Go programming for .NET Devs — Working with multiple source files

As we start moving away from trivial programs, we need a way to split our code into multiple files. Of course, Go does support this feature, but not in the same way as .NET does.

In this post, we are going to take a look at how to create a Go “project” that allows us to distribute functions into multiple files.

Let’s start by doing a quick review of how we usually do it in .NET. Assuming you use Visual Studio, the typical path to create a console app is from the file menu:

File -> New Project -> Console Application

What Visual Studio does for us is to create a solution file, a project file, and a program file that contains the entry function for our application.

The solution and the project files are “metadata files.” Files that contains all the information that the compiler needs to build our program, input files, output files, target platform, encoding, and so on. Everything. So when we hit F5, the IDE knows how to build an run our program.

(Visual Studio also creates config files, assembly info, resources, etc. I skipped those because they are not relevant to the subject of this post).

When we add another file to our project, Visual Studio updates the project file, so the compiler knows how to find it at build time. The process is transparent to us. We don’t have to do anything different to run a program that contains a single file, or a thousand, for that matter, is about the same. We just hit F5 an everything works.

In Go, things are a bit different. For starters, there are no project files (At least no in basic setups). Most kinds of stuff are carried on by conventions, which is nice once you get used to them, but is a bit tricky is you are used to IDEs where everything just works.

As we said in the previous post, go files live inside packages, so let’s create a package for our console app.

I didn’t mention that before, but Go is really opinionated when it comes to source files location and project structure. On future posts, We’ll discuss how to configure and tweak a Go programming environment, but this time I’ll assume that you have a basic setup ready to roll.

Let’s start by creating the package folder and the program file.

$ cd $GOPATH/src
$ mkdir console
$ cd console
$ touch program.go

Now we add some code to our program file:

package main
import (
"fmt"
)
func main() {
fmt.Printf("Hello World!\n")
}

Finally, we run our program using the go run command to see if everything is working as expected:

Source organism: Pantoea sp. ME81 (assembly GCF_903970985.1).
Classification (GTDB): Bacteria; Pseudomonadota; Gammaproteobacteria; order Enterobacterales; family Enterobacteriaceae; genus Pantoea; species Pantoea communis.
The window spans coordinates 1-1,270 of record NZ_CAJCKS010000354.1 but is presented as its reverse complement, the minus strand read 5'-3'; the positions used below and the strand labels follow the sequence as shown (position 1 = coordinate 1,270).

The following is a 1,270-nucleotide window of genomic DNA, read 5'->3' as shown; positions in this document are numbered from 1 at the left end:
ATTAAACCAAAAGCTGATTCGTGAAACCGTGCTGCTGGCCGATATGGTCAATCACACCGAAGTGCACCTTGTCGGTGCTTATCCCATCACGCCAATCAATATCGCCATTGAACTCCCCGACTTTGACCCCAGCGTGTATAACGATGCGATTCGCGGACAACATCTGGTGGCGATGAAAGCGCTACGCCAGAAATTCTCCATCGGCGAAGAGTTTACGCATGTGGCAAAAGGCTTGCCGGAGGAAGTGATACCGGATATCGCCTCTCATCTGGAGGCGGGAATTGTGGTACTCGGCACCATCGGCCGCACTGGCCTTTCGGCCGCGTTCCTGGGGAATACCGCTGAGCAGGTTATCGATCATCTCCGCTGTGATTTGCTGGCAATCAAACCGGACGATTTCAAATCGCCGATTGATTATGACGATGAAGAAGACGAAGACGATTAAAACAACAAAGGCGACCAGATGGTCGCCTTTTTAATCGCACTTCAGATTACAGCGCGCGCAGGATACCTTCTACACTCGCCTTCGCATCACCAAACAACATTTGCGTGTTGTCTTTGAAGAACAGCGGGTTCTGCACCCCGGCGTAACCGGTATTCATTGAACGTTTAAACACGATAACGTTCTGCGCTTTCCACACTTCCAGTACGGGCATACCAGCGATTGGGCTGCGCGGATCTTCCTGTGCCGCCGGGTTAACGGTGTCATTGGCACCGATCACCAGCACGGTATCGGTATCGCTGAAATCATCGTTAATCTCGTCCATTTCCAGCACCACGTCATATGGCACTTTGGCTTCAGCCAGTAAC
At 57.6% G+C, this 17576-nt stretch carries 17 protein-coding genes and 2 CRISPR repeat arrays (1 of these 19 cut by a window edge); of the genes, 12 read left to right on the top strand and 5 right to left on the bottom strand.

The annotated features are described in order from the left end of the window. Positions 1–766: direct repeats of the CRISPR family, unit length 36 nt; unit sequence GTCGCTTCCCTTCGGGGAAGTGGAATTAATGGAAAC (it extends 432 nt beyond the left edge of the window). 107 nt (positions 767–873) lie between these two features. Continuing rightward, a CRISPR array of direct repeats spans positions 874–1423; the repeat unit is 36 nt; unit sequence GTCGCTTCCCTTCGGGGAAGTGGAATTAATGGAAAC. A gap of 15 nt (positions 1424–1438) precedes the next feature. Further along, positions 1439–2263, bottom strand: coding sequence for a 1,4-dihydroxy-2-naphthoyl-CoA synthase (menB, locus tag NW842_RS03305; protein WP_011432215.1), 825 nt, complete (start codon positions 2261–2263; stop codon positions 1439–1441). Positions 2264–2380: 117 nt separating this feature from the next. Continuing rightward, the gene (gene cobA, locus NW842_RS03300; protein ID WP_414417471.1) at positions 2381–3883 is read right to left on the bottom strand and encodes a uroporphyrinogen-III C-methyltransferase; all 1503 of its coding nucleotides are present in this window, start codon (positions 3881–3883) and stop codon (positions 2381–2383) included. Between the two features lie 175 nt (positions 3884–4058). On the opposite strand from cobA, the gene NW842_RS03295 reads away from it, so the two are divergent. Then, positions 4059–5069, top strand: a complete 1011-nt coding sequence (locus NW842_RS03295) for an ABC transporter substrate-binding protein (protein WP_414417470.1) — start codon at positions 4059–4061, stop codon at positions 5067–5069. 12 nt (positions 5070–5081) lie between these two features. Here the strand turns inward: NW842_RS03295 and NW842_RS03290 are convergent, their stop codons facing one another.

$ go run program.go
Hello World!

Awesome!

Now let’s supposed we have to add a function to concatenate two strings. (Agreed, it has no sense in real life, but let’s go with it.)

package main
import (
"fmt"
)
func main() {
fmt.Printf(strcat("Hello ", "World!\n"))
}
func strcat(s1, s2 string) string {
return fmt.Sprintf("%s%s", s1, s2)
}

Let’s run our program one more time to see if “strcat” function works.

$ go run program.go
Hello World!

So far, so good. But we are still working on a single file. It’s time to create a new file and more the function over there.

Let’s call the file, utils.go.

$ touch utils.go
package main
import (
"fmt"
)
func strcat(s1, s2 string) string {
return fmt.Sprintf("%s%s", s1, s2)
}

Notice that we have to specify that the file belongs to the package main. That’s mandatory. It’s not enough to place the file inside the package folder. We must tell the compiler that the file belongs to the package.

All right, now it’s time to run our program and see if the Go compiler can figure out the location of the “strcat” function.

$ go run program.go
# command-line-arguments
./program.go:8:13: undefined: strcat

Nope. It’ s smart, but not that much ;)

The problem here was that we never tell the compiler to include all files from the package. As opposed to what happens in Visual Studio, there is no metadata file that the compiler can peek and see which files should be part of the build process. It does know the package name, it does know the program’s entry point, but it can’t figure out by itself which files we want to include.

Let’s give it another try, but this time using a wildcard to include all Go files from the current directory.

$ go run *.go
Hello World!

Sure enough, now it prints “Hello World!”.

Notice that we didn’t have to include/reference utils.go. As long as the file belongs to the same package where its functions are being used, the compiler is smart enough to work its way and include them for us.

That is for this post, next time we are going to take a look at control flow statements. Stay tuned!

PS: Don’t forget to clap if you like this post!